On eve of Israeli election, candidate Mordechai withdraws
May 16, 1999
The Center candidate urged backers to support Labor leader Ehud Barak, a move that earlier opinion polls said could clinch Barak's bid to oust Likud Prime Minister Benjamin Netanyahu in Monday's vote. Mordechai said Netanyahu should be replaced.
Mordechai, former defense minister in Netanyahu's Cabinet until he was fired by the prime minister, joined with other disaffected Likud members to form the new Center Party. But as the campaign progressed, his support began to wane.
On Saturday evening, student demonstrators gathered outside Mordechai's house in a Jerusalem suburb, pleading with him to get out of the race.
It is widely believed that Mordechai's departure would be a boost to Barak. Barak on Sunday urged minor candidates to drop out of Monday's general election to boost his chances of ousting right-wing Netanyahu in one round.
Analysts said the 57-year-old Barak, given a lift when Israeli Arab candidate Azmi Bishara bowed out of the race late on Saturday, had a chance to win an absolute majority in the vote and avert an unprecedented runoff on June 1.
"Whoever doesn't rescind his candidacy is helping Netanyahu save himself for another two weeks. Everyone has the right to run but this is immature behaviour," Barak said, in a reference to Mordechai.
Barak said a second round would cost 700 million shekels ($170 million) to stage and the money could be better spent.
"The candidates and the voters should think what we can do in a government under my leadership in the area of health and education" with the funds, he said in remarks published in Ha'aretz newspaper.
Opinion polls show Barak would be almost sure of a first-round triumph if Mordechai, trailing a distant third with only around six percent of votes, were to abandon the race.
Right-wing ultra-nationalist Benny Begin, the fourth candidate in the race, has given no indication he will withdraw.
Political analysts say Likud party Netanyahu, who would garner 35 percent of the vote according to a poll published on Friday, hopes to survive Monday's vote to gain a second chance in a second round.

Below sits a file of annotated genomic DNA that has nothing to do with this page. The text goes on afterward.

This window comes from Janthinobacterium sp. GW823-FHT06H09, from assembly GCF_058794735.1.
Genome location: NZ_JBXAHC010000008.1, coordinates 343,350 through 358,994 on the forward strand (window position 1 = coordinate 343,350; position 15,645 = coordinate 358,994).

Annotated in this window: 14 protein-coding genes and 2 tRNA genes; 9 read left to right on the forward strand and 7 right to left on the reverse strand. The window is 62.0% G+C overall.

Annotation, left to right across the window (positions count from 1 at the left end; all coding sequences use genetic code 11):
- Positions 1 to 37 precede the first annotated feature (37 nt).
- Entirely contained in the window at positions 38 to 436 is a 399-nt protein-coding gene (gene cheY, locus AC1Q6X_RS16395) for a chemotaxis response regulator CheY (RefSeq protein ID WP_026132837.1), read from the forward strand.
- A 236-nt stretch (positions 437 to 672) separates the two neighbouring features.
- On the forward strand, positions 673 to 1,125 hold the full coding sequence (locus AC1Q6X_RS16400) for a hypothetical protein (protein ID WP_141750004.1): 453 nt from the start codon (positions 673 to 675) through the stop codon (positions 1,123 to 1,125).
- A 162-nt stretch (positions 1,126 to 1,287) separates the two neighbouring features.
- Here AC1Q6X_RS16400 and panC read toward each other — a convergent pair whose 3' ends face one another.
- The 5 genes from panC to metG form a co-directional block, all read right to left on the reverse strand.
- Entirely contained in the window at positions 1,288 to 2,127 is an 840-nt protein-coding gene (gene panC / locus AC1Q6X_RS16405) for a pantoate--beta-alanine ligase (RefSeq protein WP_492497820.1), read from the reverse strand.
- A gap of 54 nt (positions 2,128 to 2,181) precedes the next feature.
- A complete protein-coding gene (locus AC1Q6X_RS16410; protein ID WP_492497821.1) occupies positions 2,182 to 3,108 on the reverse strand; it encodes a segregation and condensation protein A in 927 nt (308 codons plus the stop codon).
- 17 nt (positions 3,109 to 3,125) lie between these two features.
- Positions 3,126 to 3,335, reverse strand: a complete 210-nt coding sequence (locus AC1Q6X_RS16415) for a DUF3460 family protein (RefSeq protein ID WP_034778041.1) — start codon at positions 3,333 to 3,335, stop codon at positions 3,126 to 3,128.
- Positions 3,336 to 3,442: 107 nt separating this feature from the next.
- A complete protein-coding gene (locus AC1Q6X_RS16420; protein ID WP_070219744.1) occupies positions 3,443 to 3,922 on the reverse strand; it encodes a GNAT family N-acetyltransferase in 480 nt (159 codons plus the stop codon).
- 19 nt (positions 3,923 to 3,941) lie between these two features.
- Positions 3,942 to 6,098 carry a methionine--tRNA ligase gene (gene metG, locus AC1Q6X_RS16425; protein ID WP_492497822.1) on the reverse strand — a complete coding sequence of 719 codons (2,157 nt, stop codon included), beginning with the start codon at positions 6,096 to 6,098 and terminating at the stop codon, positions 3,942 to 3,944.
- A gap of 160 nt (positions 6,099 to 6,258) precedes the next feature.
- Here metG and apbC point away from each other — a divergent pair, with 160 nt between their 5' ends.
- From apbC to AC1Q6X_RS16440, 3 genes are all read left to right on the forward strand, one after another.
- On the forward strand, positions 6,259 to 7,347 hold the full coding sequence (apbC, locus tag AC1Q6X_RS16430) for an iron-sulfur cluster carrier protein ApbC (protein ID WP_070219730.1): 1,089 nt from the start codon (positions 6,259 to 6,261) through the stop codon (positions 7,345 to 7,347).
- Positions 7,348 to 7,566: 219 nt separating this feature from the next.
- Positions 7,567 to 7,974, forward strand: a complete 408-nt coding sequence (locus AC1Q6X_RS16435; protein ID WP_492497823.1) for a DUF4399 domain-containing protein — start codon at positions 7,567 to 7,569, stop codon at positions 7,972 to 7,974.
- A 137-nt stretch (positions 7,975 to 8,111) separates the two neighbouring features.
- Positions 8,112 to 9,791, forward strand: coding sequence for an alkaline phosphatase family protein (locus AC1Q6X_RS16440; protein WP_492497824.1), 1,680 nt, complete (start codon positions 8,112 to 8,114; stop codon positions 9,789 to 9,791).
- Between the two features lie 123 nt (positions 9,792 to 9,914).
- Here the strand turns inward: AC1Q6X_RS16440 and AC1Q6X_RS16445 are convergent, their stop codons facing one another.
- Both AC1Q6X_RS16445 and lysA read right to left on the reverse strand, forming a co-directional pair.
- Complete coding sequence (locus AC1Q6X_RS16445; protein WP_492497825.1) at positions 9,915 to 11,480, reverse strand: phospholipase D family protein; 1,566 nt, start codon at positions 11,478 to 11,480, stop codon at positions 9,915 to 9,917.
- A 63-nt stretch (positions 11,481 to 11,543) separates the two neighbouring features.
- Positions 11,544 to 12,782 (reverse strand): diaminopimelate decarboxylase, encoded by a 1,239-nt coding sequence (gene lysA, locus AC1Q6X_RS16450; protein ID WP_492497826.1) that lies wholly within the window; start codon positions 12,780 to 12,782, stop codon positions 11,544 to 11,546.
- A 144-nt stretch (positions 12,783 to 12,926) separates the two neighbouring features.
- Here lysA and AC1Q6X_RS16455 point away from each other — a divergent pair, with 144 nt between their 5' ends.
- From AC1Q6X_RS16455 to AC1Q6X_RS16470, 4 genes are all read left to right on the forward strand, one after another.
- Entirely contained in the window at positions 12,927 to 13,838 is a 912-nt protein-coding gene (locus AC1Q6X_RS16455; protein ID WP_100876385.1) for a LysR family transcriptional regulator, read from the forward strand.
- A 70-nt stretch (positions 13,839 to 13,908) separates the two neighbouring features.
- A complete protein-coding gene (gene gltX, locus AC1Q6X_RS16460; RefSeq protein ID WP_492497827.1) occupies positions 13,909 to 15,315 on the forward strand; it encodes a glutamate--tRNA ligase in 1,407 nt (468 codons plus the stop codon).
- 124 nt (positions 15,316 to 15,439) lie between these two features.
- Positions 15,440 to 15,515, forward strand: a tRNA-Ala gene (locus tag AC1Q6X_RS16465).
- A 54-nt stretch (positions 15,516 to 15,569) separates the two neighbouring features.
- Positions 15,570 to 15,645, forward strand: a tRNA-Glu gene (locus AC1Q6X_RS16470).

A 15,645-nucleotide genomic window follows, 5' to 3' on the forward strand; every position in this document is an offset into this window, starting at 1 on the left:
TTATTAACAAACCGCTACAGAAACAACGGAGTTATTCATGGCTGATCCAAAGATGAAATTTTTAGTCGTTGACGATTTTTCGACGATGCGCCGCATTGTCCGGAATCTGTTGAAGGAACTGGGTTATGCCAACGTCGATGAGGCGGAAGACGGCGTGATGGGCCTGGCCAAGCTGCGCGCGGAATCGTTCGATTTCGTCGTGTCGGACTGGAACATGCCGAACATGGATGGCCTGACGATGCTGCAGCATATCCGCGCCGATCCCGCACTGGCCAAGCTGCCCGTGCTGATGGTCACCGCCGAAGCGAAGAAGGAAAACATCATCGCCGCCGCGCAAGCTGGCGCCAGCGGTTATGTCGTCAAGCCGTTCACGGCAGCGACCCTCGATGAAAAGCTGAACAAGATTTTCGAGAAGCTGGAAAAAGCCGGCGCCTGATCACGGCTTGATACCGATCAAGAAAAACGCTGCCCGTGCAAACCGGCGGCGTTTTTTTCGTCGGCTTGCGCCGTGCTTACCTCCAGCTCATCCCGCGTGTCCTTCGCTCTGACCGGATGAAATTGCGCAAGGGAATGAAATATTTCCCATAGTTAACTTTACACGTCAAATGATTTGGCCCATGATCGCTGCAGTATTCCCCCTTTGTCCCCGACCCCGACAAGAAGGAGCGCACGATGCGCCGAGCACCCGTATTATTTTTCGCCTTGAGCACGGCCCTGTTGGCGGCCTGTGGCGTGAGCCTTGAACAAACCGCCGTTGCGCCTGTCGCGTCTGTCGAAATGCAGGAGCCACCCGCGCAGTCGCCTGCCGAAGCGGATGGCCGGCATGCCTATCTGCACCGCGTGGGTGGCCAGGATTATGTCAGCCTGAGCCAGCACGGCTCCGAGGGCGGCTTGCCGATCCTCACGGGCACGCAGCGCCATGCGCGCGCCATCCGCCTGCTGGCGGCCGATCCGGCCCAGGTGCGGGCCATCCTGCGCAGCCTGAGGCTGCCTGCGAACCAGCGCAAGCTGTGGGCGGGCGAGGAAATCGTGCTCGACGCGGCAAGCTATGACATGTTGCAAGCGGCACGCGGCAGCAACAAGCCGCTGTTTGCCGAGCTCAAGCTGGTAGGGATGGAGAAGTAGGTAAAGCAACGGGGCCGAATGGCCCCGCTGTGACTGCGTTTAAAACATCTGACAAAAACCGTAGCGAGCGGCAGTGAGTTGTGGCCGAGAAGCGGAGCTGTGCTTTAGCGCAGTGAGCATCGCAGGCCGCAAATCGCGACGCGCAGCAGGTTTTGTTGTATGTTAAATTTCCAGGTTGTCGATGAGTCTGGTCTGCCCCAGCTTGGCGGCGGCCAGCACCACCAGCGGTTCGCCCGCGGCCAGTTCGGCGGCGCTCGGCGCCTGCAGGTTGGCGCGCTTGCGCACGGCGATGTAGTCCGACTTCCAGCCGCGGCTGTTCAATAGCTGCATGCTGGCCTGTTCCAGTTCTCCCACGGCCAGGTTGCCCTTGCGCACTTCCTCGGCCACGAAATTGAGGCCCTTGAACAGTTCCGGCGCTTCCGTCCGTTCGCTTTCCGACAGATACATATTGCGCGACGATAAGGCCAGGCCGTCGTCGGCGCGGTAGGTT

They said he was banking on a poor Israeli Arab turnout in a second round while his ultra-Orthodox Jewish supporters return to the ballot box.
"I believe our candidate, Benjamin Netanyahu, will win the election," Foreign Minister Ariel Sharon said.
Asked about Netanyahu's standing in the polls, ex-general Sharon said: "When you're in the trenches you don't look right or left. You have just one goal, to reach the destination."
Bishara stopped short of endorsing Barak, giving voice to ambivalence among Israeli Arabs about the ex-army chief who has spelled out tough positions for peace talks with the Palestinians.
But Netanyahu's Likud was quick to seize on Bishara's withdrawal to swipe at Barak.
"It is clear to every citizen that Azmi Bishara's move was coordinated with the Labour Party and Ehud Barak," said Netanyahu's Communications Minister Limor Livnat.
"Azmi Bishara, who in essence wants to annihilate the state of Israel as the Jewish state, is today uniting with Ehud Barak," she said.
Bishara, a philosophy professor, says he wants an Israel defined not as 'the Jewish state' -- a formulation his party says discriminates against Arabs -- but 'a state of all its citizens'.
The Geocartography Institute said it would publish a poll later on Sunday taken after Bishara's announcement. Avi Dgani, the institute's main researcher, said it showed Barak's momentum was building.
"If I had to bet...I would say that Barak will win in the first round but I wouldn't bet too much money," Dgani told Army Radio.
Netanyahu, who came from behind in the closing days to win the last election three years ago, has attacked the polls as inaccurate. The prime minister has told supporters he can still win if the election goes to a runoff between him and Barak.
Israel has never had a runoff and no one knows how many people will turn out to vote.
Reuters contributed to this report.
Jerusalem Dispatch: Single-issue election puts spotlight on Netanyahu
Likelihood of runoff big question as Israeli race winds down
Israel's Institutions of Government
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